Official Backgammon Rules
Bookgammon™ is backgammon in a book safe and therefore follows traditional backgammon rules. It’s a game for two players. There is a ‘board’ in the book consisting of 24 narrow triangles, called points or pips. The triangles alternate in color and/or image and are grouped into four quadrants of six triangles each. We refer to the quadrants as the player’s and opponent’s home boards and outer boards. The binding acts as a ridge down the center of the board, separating the home and outer boards. The official backgammon rules call it a bar, so let’s make it a drinking game. Cheers!
Figure 1. A board with checkers in their initial position. An alternate arrangement is the reverse of the one shown here, with the home board on the left and the outer board on the right.
The points are numbered for either player starting in that player’s home board. The outermost point is the twenty-four point, which is also the opponent’s one point. Each player has fifteen checkers of his own color.
Both players have their own pair of dice. A doubling cube, with the numerals 2, 4, 8, 16, 32, and 64 is used to keep track of the current stake of the game. (GAMBLING! see Doubling below)
The object of the game is to move all your checkers into your own home board and then ‘bear’ them off (see below). The first player to bear off all of their checkers wins.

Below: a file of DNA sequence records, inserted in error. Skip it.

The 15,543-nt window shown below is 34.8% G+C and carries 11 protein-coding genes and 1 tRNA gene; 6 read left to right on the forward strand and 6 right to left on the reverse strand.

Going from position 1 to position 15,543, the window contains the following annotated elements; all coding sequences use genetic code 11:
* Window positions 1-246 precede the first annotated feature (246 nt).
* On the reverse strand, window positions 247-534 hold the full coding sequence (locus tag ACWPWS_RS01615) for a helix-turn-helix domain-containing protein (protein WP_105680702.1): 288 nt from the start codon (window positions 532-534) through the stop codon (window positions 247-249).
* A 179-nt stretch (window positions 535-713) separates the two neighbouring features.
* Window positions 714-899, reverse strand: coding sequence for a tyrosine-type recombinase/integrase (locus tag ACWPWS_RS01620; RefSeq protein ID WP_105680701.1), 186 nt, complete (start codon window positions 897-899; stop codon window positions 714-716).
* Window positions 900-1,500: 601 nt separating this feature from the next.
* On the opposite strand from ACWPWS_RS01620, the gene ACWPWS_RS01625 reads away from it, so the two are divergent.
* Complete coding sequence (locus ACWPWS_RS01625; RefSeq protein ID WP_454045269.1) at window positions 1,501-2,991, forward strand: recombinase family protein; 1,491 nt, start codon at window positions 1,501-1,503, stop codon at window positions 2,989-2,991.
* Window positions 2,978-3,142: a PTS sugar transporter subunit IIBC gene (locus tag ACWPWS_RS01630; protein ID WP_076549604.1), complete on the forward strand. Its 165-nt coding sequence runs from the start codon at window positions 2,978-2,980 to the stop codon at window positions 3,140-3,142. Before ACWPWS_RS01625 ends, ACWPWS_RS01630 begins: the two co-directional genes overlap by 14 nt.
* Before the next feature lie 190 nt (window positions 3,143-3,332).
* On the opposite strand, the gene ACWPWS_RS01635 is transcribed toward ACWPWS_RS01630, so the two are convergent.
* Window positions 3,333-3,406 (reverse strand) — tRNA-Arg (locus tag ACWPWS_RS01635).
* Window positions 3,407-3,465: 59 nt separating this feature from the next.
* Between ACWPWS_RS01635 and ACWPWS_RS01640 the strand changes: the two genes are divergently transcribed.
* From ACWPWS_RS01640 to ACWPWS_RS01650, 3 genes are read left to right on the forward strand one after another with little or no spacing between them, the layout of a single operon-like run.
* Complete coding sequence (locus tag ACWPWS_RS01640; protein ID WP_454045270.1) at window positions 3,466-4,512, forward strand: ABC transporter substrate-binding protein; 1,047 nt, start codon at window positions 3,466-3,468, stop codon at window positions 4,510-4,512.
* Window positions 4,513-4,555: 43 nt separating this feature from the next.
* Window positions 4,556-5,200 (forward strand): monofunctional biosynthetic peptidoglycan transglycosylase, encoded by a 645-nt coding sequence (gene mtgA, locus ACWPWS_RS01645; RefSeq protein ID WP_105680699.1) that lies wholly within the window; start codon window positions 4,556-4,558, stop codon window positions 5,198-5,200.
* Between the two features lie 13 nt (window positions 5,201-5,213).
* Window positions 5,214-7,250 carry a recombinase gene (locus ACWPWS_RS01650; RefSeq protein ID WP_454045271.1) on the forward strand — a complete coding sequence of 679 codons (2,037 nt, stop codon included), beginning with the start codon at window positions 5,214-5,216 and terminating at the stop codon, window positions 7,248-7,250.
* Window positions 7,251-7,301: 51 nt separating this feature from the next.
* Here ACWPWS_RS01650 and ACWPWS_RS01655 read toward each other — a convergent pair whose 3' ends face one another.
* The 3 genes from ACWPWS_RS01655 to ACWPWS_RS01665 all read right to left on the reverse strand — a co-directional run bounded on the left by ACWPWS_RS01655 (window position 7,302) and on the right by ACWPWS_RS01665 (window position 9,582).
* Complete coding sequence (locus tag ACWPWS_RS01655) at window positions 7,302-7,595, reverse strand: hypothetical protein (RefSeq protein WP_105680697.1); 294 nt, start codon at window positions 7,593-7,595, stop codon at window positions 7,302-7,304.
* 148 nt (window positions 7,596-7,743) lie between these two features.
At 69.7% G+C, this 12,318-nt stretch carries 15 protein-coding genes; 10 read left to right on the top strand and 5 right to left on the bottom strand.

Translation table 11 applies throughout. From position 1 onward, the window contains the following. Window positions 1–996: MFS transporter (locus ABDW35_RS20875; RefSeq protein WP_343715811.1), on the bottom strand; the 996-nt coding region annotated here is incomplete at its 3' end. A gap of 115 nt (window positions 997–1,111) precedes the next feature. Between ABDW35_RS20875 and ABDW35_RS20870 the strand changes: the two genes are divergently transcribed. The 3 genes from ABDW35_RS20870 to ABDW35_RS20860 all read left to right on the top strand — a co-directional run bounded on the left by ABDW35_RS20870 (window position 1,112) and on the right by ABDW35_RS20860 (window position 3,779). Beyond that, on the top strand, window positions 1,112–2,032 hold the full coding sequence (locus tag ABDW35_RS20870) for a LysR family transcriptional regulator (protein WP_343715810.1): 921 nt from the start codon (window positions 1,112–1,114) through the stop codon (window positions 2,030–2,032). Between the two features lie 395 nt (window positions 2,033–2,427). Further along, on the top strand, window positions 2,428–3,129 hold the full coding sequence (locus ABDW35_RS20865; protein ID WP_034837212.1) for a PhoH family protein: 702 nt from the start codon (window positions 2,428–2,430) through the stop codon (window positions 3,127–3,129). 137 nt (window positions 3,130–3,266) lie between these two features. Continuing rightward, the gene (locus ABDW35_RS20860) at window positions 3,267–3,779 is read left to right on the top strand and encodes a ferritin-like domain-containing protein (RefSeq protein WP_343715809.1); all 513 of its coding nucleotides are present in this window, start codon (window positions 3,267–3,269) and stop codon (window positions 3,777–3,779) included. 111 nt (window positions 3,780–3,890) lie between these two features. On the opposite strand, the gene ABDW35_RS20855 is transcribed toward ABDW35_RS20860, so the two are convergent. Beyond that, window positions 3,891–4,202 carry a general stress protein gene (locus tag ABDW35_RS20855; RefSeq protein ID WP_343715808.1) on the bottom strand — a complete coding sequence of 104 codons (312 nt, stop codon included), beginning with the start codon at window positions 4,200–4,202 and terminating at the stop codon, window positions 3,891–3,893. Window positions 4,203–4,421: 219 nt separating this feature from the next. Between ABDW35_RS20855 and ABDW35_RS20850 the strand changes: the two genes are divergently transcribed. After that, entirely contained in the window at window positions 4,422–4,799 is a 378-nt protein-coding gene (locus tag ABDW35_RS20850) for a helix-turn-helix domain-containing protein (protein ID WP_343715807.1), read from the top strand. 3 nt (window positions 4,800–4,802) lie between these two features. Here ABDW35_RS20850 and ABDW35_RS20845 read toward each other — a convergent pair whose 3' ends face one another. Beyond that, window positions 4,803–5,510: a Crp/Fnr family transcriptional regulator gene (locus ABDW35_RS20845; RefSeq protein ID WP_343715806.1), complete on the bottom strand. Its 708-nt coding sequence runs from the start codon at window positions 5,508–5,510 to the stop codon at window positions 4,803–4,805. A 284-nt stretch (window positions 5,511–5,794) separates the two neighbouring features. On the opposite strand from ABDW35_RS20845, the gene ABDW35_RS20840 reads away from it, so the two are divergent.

Figure 2. Direction of movement of White’s checkers. Red’s checkers move in the opposite direction.
To start the game, each player throws a single die. This determines both the player to go first and the numbers to be played. If equal numbers come up, both players roll again until they roll different numbers. The player throwing the higher number moves their checkers according to the numbers rolled. After the first roll, two dice are thrown and turns alternate.
The roll of the dice indicates how many points, pips, or triangles the checkers are moved. They’re always moved forward and to a lower-numbered point. The following rules apply:
A checker may be moved only to a point they already occupy or an open point, one that is not occupied by TWO or more opposing checkers.